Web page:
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www.wmfd.com - Worthington Township Trustee Clark Swank was forced out of office for allegations residents say are common place in the township. }}" />

   
 
 
Rumors Of Corruption In Worthington Township

Story By: Brian Skowronski

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  Original Published: 7/10/2014

Wednesday evening, Worthington Township was unable to hold its regularly scheduled trustees meeting due to lack of a quorum, leaving many residents in attendance eager for answers.

Moments before Wednesdays meeting, township trustee Gary Smith resigned from his position after nearly 20 years of service, citing his battle with stage-4 cancer as the reason in a hand-written letter to the trustees. Area residents speculated that Smith simply didn't want to deal with the aftermath left by former trustee Clark Swank.

On June 26, Swank, who had served as a trustee for more than 20 years, was removed from office for allegedly stealing over $4,000 worth of diesel fuel from the township. Swank says he had permission to use the townships fuel as part of a "gentleman's agreement" with former trustee Dale Pore.

An agreement that was not recorded at a public meeting and therefore invalid, but township residents say this kind of business has been going on for a long time and that Swank is certainly not alone in the exploitation.

"Everything's been run like this for years," according to Worthington Township resident Wally Meyer. "Townships go by their word."

Meyer says that a handshake typically indicates a business agreement in the township and believes Swank has been "railroaded" by local government officials through use of the law. Swank is currently awaiting a ruling on his pending legal case from Richland County Common Pleas Judge James DeWeese.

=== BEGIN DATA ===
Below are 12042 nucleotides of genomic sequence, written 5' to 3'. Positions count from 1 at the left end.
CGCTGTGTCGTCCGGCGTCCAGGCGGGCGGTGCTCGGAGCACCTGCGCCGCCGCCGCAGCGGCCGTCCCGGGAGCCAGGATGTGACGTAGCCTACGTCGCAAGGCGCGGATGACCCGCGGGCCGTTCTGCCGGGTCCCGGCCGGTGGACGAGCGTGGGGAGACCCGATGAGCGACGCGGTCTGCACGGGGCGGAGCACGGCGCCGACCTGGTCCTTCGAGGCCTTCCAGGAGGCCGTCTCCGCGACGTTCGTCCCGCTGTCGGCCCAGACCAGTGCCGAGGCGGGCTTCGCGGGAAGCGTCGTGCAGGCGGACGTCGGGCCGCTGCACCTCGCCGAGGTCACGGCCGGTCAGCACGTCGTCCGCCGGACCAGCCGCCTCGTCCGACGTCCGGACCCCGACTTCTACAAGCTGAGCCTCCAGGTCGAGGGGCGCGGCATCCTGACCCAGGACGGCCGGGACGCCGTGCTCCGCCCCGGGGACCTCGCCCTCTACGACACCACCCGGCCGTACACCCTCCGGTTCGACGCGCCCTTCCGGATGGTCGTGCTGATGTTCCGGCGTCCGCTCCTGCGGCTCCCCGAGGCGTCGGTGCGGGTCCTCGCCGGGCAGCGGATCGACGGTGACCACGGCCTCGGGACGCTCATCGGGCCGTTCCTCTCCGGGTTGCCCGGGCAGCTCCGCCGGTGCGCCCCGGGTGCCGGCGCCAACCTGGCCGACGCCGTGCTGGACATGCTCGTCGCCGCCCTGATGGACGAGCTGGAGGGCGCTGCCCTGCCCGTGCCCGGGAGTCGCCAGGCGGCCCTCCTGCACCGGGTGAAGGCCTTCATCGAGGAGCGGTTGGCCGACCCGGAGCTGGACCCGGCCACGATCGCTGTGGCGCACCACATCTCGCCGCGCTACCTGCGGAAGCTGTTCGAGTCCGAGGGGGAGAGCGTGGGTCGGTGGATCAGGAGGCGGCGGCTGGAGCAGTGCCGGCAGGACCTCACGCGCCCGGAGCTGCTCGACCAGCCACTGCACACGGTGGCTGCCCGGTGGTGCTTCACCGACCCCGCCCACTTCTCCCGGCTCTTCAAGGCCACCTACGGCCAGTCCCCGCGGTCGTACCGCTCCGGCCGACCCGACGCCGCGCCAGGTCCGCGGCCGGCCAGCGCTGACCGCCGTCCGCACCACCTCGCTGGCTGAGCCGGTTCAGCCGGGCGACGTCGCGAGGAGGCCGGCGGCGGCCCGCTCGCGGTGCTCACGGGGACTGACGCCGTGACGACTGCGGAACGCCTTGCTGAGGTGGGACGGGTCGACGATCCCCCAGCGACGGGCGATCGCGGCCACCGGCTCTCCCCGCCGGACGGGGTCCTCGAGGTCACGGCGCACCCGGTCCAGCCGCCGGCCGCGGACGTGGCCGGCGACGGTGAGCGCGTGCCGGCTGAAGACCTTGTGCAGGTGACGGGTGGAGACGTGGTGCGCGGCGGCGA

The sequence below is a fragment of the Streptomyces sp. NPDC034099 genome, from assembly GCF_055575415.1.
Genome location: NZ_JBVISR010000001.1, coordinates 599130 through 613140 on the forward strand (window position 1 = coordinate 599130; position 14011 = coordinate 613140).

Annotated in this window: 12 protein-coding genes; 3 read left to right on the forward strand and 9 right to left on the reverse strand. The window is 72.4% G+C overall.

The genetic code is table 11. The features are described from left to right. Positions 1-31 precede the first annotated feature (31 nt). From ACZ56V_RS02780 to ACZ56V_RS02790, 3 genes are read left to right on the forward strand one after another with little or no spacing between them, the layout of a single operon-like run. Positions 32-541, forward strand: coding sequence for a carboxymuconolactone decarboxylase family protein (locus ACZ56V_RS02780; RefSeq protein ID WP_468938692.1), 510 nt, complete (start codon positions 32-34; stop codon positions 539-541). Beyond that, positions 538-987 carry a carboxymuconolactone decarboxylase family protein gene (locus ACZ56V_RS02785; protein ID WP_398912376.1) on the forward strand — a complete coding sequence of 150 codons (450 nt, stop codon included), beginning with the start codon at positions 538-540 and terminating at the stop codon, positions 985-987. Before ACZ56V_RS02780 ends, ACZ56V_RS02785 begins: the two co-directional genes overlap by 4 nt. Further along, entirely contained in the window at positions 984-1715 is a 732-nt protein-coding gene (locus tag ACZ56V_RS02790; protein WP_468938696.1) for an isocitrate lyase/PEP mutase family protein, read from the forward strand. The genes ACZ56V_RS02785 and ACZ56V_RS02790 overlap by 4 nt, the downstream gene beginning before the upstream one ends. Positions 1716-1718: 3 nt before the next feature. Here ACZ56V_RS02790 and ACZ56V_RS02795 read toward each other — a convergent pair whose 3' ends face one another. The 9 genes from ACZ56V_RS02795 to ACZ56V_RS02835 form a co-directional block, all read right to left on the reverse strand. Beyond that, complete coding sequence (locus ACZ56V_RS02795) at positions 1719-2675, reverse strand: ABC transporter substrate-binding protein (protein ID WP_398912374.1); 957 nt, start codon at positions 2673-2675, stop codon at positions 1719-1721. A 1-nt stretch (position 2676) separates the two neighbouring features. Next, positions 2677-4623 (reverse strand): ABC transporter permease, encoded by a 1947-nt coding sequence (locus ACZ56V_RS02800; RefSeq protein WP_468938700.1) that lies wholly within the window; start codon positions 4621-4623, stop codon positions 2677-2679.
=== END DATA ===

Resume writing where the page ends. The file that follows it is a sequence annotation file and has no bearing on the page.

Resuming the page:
Many other residents in the township agree with Meyer and are upset that Swank was forced out of his position.

"As far as I'm concerned, Clark's irreplaceable," says Jamie Jamison, resident of Worthington Township.

Jamison added that a number of things are typically left out of the minutes at township meetings. The same goes for a pair of township employees, according to Jamison, who says they don't fill out time sheets and have "no accountability".

Meyer believes there is a large amount of scrap wood and metal collected by the township that goes unaccounted for, with no record of sale or storage. And these are just a few of the pressing issues residents sought answers for at Wednesday's meeting, but will have to wait two more weeks for any resolution.

The next Worthington Township Trustees meeting is scheduled for 7 pm on July 23, but with Roger Oswalt as the only remaining trustee and two needed for a quorum, it may be a while before residents get their answers.

   
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